Cat Bladder Infection

A cat bladder infection can occur when bacteria find their way into your cat's bladder. There's no one species of bacteria that cause cat bladder infections. Symptoms of cat bladder infections may vary somewhat, and your vet will need to perform a urinalysis to diagnose a bladder infection.

Causes of Feline Bladder Infections

In most cases, staphylococcus and proteus are the bacteria responsible for cat bladder infections.

There are a number of different factors that can make your cat more susceptible to bladder infection. Your cat's bladder wall may become somewhat permeable with time, allowing bacteria to pass into the bladder from outside. Age, weight, habits and state of health can all make your cat more or less vulnerable to bladder infections. Bacteria can even travel up the urethra from outside the body and infect the bladder. This sometimes happens when cats are forced to use improperly cleaned litter trays.

Symptoms of Feline Bladder Infections

Cats with bladder infections may appear tense, irritable and uncomfortable. They may fail to obey commands and may seem to forget their litter box training, often urinating in odd places. Feline bladder infection often causes abdominal pain, and tenderness to the touch in the region of the bladder. Cats with bladder infections may experience decreased appetite, lethargy and depression. They may fail to groom themselves.

The most common symptoms of feline bladder infection are difficulty urinating, passing smaller amounts of urine, and blood in the urine or hematuria. If the infection is quite severe, your cat may also have pus in his urine.

Diagnosing Feline Bladder Infection

Your vet will need to perform a urinalysis to diagnose feline bladder infection. Your vet will find bacteria in your cat's urine. He'll also find that your cat's urine has become more alkaline and that it contains higher amounts of urease, an enzyme present in urine that helps it decompose into carbon dioxide and ammonia once it leaves the body.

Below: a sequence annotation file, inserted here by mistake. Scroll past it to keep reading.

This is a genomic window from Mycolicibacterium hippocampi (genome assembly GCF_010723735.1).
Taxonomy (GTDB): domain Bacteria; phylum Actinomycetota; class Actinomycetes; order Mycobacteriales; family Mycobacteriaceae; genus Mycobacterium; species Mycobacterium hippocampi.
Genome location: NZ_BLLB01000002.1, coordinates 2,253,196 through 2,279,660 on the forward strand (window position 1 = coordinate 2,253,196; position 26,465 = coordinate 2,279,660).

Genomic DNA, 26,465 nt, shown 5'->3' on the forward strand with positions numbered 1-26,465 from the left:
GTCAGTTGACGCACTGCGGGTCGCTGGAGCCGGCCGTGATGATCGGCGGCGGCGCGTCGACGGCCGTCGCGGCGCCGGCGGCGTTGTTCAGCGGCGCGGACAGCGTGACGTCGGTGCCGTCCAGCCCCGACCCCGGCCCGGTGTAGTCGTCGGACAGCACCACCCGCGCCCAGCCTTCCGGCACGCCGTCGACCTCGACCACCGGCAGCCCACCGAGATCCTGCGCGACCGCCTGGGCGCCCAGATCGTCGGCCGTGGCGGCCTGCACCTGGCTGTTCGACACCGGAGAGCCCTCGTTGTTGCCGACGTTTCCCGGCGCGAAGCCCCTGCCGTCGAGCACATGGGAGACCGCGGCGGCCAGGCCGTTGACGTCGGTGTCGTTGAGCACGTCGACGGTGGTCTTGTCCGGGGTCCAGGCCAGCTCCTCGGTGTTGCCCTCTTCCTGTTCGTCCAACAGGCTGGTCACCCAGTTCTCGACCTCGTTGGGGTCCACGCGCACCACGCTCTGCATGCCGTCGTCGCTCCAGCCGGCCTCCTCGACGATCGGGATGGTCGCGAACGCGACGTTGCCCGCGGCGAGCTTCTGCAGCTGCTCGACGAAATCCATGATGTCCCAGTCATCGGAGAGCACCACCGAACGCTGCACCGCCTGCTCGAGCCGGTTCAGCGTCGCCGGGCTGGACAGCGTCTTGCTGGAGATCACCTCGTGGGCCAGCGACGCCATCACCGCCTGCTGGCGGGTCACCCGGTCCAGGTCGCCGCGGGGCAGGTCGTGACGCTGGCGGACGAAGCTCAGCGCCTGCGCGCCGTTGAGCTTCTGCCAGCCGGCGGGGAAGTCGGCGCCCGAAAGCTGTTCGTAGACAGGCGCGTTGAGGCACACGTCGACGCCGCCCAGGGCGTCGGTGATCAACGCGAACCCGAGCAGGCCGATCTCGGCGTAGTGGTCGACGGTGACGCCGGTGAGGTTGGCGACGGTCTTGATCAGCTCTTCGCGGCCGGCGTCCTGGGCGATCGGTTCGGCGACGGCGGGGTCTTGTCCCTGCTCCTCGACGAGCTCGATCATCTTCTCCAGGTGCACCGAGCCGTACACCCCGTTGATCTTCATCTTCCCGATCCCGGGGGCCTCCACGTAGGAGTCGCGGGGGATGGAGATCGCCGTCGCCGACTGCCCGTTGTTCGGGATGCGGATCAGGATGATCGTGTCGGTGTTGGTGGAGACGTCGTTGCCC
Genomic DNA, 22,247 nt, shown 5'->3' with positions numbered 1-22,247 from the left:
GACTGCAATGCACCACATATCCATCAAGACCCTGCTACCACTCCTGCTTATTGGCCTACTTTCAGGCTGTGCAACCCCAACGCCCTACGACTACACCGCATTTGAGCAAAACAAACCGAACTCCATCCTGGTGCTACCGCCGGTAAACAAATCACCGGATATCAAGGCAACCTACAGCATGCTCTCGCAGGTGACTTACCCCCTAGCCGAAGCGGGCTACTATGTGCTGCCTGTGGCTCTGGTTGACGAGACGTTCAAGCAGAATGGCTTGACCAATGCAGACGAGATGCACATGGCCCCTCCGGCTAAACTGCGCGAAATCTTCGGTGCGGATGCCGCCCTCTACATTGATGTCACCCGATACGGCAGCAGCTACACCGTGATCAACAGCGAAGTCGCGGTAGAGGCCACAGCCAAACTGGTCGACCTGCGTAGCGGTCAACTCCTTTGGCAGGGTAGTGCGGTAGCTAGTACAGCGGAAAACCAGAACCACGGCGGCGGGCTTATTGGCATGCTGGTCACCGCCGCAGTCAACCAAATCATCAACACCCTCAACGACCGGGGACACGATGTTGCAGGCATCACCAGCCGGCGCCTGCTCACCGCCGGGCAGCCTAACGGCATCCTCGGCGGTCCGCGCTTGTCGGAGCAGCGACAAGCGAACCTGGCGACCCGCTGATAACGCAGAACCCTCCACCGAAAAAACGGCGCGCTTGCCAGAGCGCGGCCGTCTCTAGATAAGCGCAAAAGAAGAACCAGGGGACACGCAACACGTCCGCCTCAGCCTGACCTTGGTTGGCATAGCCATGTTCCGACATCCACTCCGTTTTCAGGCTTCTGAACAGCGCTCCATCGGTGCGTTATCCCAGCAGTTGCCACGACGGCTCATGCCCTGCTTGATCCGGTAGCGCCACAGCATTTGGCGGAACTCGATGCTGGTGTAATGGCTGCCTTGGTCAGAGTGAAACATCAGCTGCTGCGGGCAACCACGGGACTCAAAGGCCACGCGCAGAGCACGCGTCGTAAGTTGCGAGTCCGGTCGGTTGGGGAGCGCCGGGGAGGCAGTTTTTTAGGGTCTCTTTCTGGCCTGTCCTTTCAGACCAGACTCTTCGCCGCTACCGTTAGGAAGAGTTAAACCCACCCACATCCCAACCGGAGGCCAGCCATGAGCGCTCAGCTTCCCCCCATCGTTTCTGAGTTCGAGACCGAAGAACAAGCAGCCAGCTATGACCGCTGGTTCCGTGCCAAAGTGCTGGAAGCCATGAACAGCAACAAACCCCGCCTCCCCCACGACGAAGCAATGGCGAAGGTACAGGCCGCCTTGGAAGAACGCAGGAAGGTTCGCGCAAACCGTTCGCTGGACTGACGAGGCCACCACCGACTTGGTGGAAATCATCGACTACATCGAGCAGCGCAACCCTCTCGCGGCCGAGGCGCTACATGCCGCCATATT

Your vet may need to analyze your cat's urine under laboratory conditions to find red and white blood cells in it. The presence of white and red blood cells indicates a bladder infection, even if your vet finds no bacteria in the urine. If your vet finds red and white blood cells and no bacteria in your cat's urine, he'll create bacterial cultures to verify the diagnosis.

Treating Cat Bladder Infection

A cat suffering from bladder infection should be given extra drinking water and should be put on a low protein and magnesium food during the healing process. Your vet will prescribe antibiotics, which your cat will need to take for at least two weeks. Your vet will examine your cat's urine once a week to keep track of his progress in healing. Your cat may need to remain on antibiotics for two to four weeks after symptoms have been resolved.